Wife has cancer (terminal, eventually) -- is it right/okay to have children?
August 18, 2010 11:54 AM   Subscribe

My wife has (inevitably terminal) cancer, but we are considering trying to have a baby -- need some help identifying and giving thought to moral, ethical, and medical concerns. My family and friends are too close to the situation to give unbiased advice.

So here's the background:
- We are both in our early 30s.
- My wife (then girlfriend) was diagnosed with a brain tumor 5yrs ago, the most advanced part of it was a grade 3 with an average survival of 3-5yrs. She has undergone surgery to remove most of it, radiation, then chemotherapy, all of which is complete. She's now only on anti-seizure meds, just in case.
- We got married a year ago, knowing we probably would not be in a position to have children, and knowing that she was already on the "edge" of the average survival. Still, this weighs heavily on us, as we would love to be parents... I know we would be loving, hopefully great parents. Were okay financially (no worries about any bills/debts, saving regularly).
- Her doctors say that she would have to stop all meds in an attempt to get pregnant, but this is not a significant risk to her condition. The docs say that the radiation/chemo would not have affected her eggs, though I'm a bit skeptical about this and we did have zygotes cryopreserved prior to any of the radiation/chemo, just in case.
- My side of the family is supportive and encouraging. Her side of the family? Well, they can be head-in-the-sand about things and probably don't want to address it head-on.

And here are the questions I'm hoping some of you can weigh in on, even if it's just an opinion -- don't spare our feelings here:
- Is it right or even selfish to have a child, knowing that mom is not likely to see his/her 5th birthday, much less any later milestones? This is not a case of "anyone could die in an accident any day" sort of thing -- unless someone comes up with a cure for cancer in the next couple of years, it's an inevitability. Our child would grow up with one parent (me, probably the lesser half) and possibly having to deal with the trauma of losing mom.
- Has anyone else been in (or known of) a similar situation, what others decided to do, what the outcomes were, and whether having a child might create an additional undue stress?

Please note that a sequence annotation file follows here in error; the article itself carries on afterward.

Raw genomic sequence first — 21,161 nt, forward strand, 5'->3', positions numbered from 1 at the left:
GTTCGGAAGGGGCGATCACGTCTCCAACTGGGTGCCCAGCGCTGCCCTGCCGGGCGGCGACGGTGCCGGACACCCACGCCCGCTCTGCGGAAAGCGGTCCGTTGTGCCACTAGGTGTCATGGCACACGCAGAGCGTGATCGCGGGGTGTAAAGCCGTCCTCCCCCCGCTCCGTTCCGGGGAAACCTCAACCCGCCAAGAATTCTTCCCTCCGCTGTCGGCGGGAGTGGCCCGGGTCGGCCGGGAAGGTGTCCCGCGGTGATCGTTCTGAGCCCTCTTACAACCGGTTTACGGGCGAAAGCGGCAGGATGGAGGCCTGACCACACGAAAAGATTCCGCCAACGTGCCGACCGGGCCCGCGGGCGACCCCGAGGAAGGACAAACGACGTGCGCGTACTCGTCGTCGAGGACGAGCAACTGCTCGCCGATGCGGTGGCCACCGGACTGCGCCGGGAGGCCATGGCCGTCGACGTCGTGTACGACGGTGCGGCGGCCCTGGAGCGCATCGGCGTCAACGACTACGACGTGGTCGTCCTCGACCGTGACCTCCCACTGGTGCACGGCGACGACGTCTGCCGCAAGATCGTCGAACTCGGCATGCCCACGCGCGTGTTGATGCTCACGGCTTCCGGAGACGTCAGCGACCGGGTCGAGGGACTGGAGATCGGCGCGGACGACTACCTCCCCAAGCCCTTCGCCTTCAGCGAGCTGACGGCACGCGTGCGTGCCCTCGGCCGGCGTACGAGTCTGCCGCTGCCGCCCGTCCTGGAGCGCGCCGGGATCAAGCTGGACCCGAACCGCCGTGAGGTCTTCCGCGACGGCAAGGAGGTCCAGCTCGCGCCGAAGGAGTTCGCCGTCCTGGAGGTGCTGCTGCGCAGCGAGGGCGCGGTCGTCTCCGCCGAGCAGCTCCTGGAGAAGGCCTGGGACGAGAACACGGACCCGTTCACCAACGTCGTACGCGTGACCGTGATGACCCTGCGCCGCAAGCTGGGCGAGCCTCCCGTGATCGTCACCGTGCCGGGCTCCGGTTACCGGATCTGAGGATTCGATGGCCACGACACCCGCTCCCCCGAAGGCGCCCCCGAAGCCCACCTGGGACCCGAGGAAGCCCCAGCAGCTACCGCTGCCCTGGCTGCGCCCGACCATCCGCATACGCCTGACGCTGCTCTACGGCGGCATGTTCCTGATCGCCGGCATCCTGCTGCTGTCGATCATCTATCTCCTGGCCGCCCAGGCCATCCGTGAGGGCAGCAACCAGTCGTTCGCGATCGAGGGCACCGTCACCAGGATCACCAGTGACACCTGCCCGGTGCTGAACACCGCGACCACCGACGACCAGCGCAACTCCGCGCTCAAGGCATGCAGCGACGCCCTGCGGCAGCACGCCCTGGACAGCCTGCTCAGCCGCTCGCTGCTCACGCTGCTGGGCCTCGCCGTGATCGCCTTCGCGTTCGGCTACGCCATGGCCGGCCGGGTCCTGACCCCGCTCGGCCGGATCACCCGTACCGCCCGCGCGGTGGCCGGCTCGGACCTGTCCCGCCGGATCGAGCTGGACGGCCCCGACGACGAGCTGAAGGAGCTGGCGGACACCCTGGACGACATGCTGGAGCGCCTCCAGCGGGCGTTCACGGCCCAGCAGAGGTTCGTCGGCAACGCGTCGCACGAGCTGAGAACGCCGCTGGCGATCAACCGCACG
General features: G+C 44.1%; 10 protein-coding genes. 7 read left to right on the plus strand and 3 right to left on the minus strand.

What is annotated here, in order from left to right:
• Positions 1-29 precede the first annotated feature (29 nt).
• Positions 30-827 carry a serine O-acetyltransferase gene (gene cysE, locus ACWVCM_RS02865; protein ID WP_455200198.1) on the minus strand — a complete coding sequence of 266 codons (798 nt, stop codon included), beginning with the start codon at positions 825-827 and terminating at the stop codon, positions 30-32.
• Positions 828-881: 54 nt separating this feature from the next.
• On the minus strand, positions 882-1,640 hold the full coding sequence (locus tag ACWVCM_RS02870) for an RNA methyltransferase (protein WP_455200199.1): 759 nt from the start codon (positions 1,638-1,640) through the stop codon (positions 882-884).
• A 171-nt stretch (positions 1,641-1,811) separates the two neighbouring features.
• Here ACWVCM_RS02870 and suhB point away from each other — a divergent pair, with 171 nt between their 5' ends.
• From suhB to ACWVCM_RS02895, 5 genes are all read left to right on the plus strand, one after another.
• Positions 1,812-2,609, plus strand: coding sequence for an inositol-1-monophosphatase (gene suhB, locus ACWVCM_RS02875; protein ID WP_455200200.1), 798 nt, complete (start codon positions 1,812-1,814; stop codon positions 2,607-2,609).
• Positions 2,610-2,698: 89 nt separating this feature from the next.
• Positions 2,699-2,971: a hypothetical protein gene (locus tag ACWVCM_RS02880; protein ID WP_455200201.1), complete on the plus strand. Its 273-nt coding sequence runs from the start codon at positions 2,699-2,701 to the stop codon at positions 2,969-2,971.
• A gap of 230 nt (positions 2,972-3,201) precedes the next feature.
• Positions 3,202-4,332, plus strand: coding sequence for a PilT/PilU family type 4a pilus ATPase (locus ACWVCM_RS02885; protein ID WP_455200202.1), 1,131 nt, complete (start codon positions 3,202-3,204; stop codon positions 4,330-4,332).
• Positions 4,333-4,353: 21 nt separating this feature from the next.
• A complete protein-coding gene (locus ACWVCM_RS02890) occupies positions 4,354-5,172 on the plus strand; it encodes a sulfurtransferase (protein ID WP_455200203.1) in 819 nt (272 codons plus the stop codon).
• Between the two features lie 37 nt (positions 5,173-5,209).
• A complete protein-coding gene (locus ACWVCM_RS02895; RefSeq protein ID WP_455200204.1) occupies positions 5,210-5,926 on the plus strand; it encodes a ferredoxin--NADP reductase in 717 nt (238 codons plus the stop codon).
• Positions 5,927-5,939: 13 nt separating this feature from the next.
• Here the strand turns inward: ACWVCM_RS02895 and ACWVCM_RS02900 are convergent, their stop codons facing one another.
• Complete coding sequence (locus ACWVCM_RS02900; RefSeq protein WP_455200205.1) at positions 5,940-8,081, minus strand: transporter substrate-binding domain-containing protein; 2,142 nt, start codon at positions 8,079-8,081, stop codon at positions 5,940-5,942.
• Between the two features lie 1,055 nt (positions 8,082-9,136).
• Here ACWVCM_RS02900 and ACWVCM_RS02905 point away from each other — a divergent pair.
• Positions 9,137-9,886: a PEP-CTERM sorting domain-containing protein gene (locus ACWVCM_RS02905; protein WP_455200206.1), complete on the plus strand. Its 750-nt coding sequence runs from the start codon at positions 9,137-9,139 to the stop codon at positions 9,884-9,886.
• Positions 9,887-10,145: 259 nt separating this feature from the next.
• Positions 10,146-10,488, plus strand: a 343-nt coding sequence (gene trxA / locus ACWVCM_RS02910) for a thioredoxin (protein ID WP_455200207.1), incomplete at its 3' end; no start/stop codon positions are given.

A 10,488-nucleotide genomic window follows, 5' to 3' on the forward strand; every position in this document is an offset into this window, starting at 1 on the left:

- Heck, most generic question of all (and probably one I should just search for)... how does one know when one is ready to be a parent?

Sorry, heavy questions -- I'm not necessarily looking for definitive answers, but at least your opinions will help us make a better decision and consider more points-of-view that we are shielded from.
posted by theplatypus to Human Relations (88 answers total) 40 users marked this as a favorite
There is a website, called Mothers with Cancer that I think you should read. These are all women who had the child before the diagnosis, but they are blunt and upfront about the challenges of trying to parent a child while balancing their medical care.
posted by anastasiav at 11:58 AM on August 18, 2010 [1 favorite]

Oh, theplatypus, I'm so very sorry you guys are going through this.

Snickollet, a woman I know from the blogging world, went through a VERY similar situation (husband was diagnosed with pancreatic cancer; they used IVF to conceive twins; he died when they were less than a year old). Her blog is wonderful and deeply affecting... and she's also a ferociously tough woman who has addressed many of your questions in the past. I'd recommend giving her archives a read.

Long story short, re: this particular blogger: her husband died. It was immensely painful. However, friends and family helped a lot (as did the two little ones, who are adorable). It's been approx. three years since she lost her husband, and she's since moved cross-country, gotten a new job and begun a very, very cool new life with her wee ones. I would say that she has little guilt/regrets.
posted by julthumbscrew at 12:03 PM on August 18, 2010 [4 favorites]

Paul Linke's incredibly insightful and moving one man play, Time Flies When You're Alive, is about just this topic. It was also turned into a book. It deals candidly with the idea of life and death and pregnancy during cancer. I highly recommend it.
posted by BlahLaLa at 12:04 PM on August 18, 2010

You might be interested in the blog Snickollet, especially the post simply titled "The Decision": This is the long story of how John and I decided to have children, knowing that he was going to die and that I was going to end up a single mother.

Their situation is reversed from yours, but I think some of the issues they struggled with may speak to you.
posted by muddgirl at 12:05 PM on August 18, 2010

Two brief things:

1. I actually disagree with your contention of this being different. I don't think there's honestly that much difference between having a sense of one's date of death and not in the calculations of having a child. Every child "risks" having a parent die, "early" or not. We're not all guaranteed one or two or any parents throughout our childhood. Every child brought in this world is welcomed to a world where people they know will die.

I do know plenty of people who had a parent (or two) die and, you know, obviously it's NOT GREAT. But human beings have ways to deal with death.

2. I *do* however think there's a huge difference in emotional and actual workloads in raising a young child with a partner—and doing so while caring for, and possibly grieving, a spouse. I would find it difficult to manage parenting in that circumstance.
posted by RJ Reynolds at 12:05 PM on August 18, 2010 [1 favorite]

I'm really sorry to hear about your wife.